In 1880 Republican nominee James Garfield, like Grant in 1868, met with a few groups of supporters who were brought to his home. Four years later, Republican nominee James Blaine unapologetically took to the campaign trail for six weeks in the fall, delivering partisan speeches, mainly on the tariff issue. In 1888 Republican nominee Benjamin Harrison made the "front-porch" method, pioneered by Grant and Garfield, the center of his campaign. Through speeches to friendly groups at his home, he addressed various issues for the broader public. In 1896 Democratic nominee William Jennings Bryan became the first presidential nominee to spend the entire campaign addressing the issues in public speaking tours.  Bryan repeated the precedent-setting tactic when he was nominated in 1900 and 1908.  The 1908 election was the first in which both major party presidential nominees (Democrat Bryan and Republican William Howard Taft) engaged in issue-oriented speaking tours.  In 1916 Democrat Woodrow Wilson was the first sitting president to hit the campaign trail.

Sources consulted: Paul F. Boller Jr., Presidential Campaigns; Robert J. Dinkin, Campaigning in America: A History of Election Practices; Gil Troy, See How They Ran: The Changing Role of the Presidential Candidate; and sources listed under each election overview.

October Elections
During most of the 19th century the date of presidential elections did not coincide with state and Congressional elections. In 1848 Congress passed a law requiring presidential elections to be held on the first Tuesday after the first Monday in November. Some states followed suit, but most state elections continued to occur at various times of the year, usually in the late summer or early fall. The outcome of those elections, especially in swing states like Pennsylvania and Indiana, were considered to be good indicators of how the presidential election would turn out. The parties each brought in their most effective speakers, papered the states with campaign literature, and funneled in massive amounts of money. By the mid-1880s, accusations of corruption and other factors led most "October states" to give up their separate contests and align themselves with the presidential election date. Only a few small states, like Maine, sustained the tradition after 1885.

Source consulted: Robert J. Dinkin, Campaigning in America: A History of Election Practices.

Campaign Finance
Due to the immense growth of electioneering over the 19th century and the considerable sums of money needed to finance the process, fundraising became a key factor in elections. Campaign funds were accumulated in a number of ways. Local organizations at times solicited contributions among their membership. Many groups sponsored public dinners or banquets, charging a set fee per plate. At party meetings, the rank-and-file members sometimes paid admissions, or the well-to-do were called upon to contribute a particular sum to help underwrite expenses. The franking privilege, by which members of Congress can send out "official" mail free of postage costs, became a way for parties to shift part of the campaign expenses to the federal government.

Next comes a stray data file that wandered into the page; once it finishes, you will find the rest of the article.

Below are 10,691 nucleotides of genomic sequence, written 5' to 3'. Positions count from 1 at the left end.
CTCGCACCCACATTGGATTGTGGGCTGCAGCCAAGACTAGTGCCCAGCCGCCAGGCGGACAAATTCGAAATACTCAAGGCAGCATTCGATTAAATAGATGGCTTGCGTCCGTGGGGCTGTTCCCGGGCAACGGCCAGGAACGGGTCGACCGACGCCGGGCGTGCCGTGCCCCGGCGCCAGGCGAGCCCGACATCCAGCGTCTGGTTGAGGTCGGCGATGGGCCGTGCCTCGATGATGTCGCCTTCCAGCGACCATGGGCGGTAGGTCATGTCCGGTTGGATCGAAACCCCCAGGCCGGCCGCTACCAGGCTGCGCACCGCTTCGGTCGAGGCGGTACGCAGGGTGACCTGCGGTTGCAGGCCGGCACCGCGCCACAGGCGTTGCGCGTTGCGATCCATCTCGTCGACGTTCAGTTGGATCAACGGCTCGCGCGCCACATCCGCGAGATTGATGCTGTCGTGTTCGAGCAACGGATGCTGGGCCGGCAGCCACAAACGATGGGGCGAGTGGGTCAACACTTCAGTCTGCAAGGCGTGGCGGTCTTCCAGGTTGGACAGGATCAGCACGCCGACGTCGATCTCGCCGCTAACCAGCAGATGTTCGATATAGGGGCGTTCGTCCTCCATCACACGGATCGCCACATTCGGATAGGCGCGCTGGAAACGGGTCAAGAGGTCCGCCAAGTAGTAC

An important source for party coffers was the "assessment" of members who held government patronage positions. Since the party had secured them jobs, it was considered right and just that the patronage workers should return a portion of their salary to the party. Before the Civil War, assessments accounted for about 10 percent of the total amount collected, while about 25 percent came from leaders in the financial centers of New York, Boston, and Philadelphia, and the rest from contributions of individuals, mainly businessmen and government contractors. After the war, the enlarged federal bureaucracy meant that assessments constituted an ever-increasing percentage of the campaign funds until passage of the 1883 Civil Service Reform Act, which prohibited the practice. After that time, the parties relied more on wealthy businessmen and industrialists for money.

In 1860 the campaign organization of Republican Abraham Lincoln spent about $150,000, while that of Northern Democrat Stephen Douglas disbursed $50,000. By the 1880s the cost of the combined presidential campaign had risen ten-fold to over $2,000,000. In the 1876 and 1884 contests, the Republicans and Democrats raised and spent about the same amount of money, but the Republicans bested their rivals in fundraising during the other presidential election years in the late 19th century.

The closeness of many elections, the strict partisanship, and the sudden surge in campaign finances, produced greater opportunities for vote fraud. "Floaters" offered their votes to the highest bidder, getting $5 to $20 for their votes. Vote fraud was particularly common in swing states like Indiana, in Southern states, and in New York City, where Tammany Hall, the Democratic political machine, sometimes shipped in extra voters from New Jersey. Some historians, though, believe that the amount of election fraud has been exaggerated, consisting mainly of unsubstantiated charges from the opposing party.

Source consulted: Robert J. Dinkin, Campaigning in America: A History of Election Practices.